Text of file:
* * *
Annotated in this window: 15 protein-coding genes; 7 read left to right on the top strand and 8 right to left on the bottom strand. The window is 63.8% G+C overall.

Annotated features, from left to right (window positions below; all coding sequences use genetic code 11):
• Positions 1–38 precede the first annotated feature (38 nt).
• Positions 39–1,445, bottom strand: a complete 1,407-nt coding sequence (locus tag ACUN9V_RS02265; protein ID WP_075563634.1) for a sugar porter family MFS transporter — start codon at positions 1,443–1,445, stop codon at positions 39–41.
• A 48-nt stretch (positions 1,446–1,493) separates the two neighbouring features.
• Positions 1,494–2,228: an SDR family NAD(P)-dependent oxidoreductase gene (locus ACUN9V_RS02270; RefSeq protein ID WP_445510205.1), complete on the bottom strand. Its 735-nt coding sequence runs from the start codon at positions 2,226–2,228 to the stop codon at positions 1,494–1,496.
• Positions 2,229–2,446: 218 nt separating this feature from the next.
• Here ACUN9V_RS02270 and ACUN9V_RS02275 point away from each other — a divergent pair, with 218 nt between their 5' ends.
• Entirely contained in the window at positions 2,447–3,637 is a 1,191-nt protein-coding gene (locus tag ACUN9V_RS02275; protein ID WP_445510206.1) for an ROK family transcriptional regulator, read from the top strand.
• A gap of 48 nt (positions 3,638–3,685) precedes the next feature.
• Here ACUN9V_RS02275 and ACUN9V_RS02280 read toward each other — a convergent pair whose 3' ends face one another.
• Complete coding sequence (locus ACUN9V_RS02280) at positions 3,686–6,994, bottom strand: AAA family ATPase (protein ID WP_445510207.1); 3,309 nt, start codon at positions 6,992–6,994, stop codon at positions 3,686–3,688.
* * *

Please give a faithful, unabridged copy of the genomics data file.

Annotated in this window: 15 protein-coding genes; 7 read left to right on the top strand and 8 right to left on the bottom strand. The window is 63.8% G+C overall.

Annotated features, from left to right (window positions below; all coding sequences use genetic code 11):
• Positions 1–38 precede the first annotated feature (38 nt).
• Positions 39–1,445, bottom strand: a complete 1,407-nt coding sequence (locus tag ACUN9V_RS02265; protein ID WP_075563634.1) for a sugar porter family MFS transporter — start codon at positions 1,443–1,445, stop codon at positions 39–41.
• A 48-nt stretch (positions 1,446–1,493) separates the two neighbouring features.
• Positions 1,494–2,228: an SDR family NAD(P)-dependent oxidoreductase gene (locus ACUN9V_RS02270; RefSeq protein ID WP_445510205.1), complete on the bottom strand. Its 735-nt coding sequence runs from the start codon at positions 2,226–2,228 to the stop codon at positions 1,494–1,496.
• Positions 2,229–2,446: 218 nt separating this feature from the next.
• Here ACUN9V_RS02270 and ACUN9V_RS02275 point away from each other — a divergent pair, with 218 nt between their 5' ends.
• Entirely contained in the window at positions 2,447–3,637 is a 1,191-nt protein-coding gene (locus tag ACUN9V_RS02275; protein ID WP_445510206.1) for an ROK family transcriptional regulator, read from the top strand.
• A gap of 48 nt (positions 3,638–3,685) precedes the next feature.
• Here ACUN9V_RS02275 and ACUN9V_RS02280 read toward each other — a convergent pair whose 3' ends face one another.
• Complete coding sequence (locus ACUN9V_RS02280) at positions 3,686–6,994, bottom strand: AAA family ATPase (protein ID WP_445510207.1); 3,309 nt, start codon at positions 6,992–6,994, stop codon at positions 3,686–3,688.